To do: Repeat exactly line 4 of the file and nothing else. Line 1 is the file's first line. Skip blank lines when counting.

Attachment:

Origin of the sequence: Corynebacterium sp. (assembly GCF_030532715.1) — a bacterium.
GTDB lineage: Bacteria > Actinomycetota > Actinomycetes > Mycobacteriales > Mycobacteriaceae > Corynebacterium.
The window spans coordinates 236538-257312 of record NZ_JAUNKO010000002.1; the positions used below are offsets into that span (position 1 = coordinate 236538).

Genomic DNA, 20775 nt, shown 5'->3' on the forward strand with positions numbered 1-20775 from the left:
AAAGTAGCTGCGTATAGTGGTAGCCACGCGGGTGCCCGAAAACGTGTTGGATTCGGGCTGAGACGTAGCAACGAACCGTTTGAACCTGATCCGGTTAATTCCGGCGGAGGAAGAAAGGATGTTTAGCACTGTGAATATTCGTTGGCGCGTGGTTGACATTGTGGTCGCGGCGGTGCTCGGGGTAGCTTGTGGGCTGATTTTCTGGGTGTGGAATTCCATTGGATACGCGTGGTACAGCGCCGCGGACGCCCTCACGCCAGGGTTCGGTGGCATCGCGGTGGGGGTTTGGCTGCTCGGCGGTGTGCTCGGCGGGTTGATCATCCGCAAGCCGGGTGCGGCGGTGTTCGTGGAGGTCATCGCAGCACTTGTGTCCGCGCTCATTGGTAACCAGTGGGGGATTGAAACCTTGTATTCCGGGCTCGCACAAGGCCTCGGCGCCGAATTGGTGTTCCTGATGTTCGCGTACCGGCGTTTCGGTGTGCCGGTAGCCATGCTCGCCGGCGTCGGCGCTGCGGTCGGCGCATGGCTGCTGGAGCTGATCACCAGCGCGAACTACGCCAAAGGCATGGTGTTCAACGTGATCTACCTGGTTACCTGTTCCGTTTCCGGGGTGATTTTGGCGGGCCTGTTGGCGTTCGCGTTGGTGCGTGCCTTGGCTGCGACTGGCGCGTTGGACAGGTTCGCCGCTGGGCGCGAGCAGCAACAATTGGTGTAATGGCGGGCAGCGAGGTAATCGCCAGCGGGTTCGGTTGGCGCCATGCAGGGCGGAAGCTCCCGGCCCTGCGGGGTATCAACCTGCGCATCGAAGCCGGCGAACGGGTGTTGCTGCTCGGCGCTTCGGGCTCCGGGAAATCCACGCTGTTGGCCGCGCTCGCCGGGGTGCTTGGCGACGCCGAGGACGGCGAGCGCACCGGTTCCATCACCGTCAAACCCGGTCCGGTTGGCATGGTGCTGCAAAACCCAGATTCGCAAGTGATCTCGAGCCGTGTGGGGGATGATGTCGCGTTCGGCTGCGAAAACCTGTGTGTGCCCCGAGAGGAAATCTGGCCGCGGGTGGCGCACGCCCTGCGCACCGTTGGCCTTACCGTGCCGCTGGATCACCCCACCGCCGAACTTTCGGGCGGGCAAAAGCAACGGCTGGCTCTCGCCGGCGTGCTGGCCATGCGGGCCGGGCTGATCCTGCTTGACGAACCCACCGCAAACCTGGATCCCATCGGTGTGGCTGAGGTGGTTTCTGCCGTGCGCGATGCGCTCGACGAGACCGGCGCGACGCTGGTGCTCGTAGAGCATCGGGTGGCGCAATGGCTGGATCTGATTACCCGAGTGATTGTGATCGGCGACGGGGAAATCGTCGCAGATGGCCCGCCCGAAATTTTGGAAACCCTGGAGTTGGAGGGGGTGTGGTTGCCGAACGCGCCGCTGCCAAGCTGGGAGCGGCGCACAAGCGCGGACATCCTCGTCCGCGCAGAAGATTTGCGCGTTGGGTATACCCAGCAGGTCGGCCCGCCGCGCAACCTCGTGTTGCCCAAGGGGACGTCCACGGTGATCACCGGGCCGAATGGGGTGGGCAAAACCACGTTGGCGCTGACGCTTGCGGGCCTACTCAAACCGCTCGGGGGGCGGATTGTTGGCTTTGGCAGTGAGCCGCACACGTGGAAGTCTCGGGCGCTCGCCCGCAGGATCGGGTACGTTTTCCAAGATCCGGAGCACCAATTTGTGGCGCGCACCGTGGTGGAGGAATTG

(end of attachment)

Genomic DNA, 20775 nt, shown 5'->3' on the forward strand with positions numbered 1-20775 from the left: